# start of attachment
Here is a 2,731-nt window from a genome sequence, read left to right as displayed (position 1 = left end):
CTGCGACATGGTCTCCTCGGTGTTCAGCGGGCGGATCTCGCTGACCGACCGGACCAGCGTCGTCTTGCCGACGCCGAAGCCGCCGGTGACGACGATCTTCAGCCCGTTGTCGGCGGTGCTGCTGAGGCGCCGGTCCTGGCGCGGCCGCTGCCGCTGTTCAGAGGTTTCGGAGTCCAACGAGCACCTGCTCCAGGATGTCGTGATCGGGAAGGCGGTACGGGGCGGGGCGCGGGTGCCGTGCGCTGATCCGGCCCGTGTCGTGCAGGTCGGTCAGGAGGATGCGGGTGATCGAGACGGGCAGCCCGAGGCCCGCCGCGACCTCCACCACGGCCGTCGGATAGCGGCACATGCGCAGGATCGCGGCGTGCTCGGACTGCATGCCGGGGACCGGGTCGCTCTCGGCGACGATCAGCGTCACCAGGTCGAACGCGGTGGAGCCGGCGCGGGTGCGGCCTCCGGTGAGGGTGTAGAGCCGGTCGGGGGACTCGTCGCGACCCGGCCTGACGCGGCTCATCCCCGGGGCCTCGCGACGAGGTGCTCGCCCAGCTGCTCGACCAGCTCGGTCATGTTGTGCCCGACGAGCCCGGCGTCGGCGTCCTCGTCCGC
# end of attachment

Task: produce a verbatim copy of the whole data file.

Here is a 2,731-nt window from a genome sequence, read left to right as displayed (position 1 = left end):
CTGCGACATGGTCTCCTCGGTGTTCAGCGGGCGGATCTCGCTGACCGACCGGACCAGCGTCGTCTTGCCGACGCCGAAGCCGCCGGTGACGACGATCTTCAGCCCGTTGTCGGCGGTGCTGCTGAGGCGCCGGTCCTGGCGCGGCCGCTGCCGCTGTTCAGAGGTTTCGGAGTCCAACGAGCACCTGCTCCAGGATGTCGTGATCGGGAAGGCGGTACGGGGCGGGGCGCGGGTGCCGTGCGCTGATCCGGCCCGTGTCGTGCAGGTCGGTCAGGAGGATGCGGGTGATCGAGACGGGCAGCCCGAGGCCCGCCGCGACCTCCACCACGGCCGTCGGATAGCGGCACATGCGCAGGATCGCGGCGTGCTCGGACTGCATGCCGGGGACCGGGTCGCTCTCGGCGACGATCAGCGTCACCAGGTCGAACGCGGTGGAGCCGGCGCGGGTGCGGCCTCCGGTGAGGGTGTAGAGCCGGTCGGGGGACTCGTCGCGACCCGGCCTGACGCGGCTCATCCCCGGGGCCTCGCGACGAGGTGCTCGCCCAGCTGCTCGACCAGCTCGGTCATGTTGTGCCCGACGAGCCCGGCGTCGGCGTCCTCGTCCGC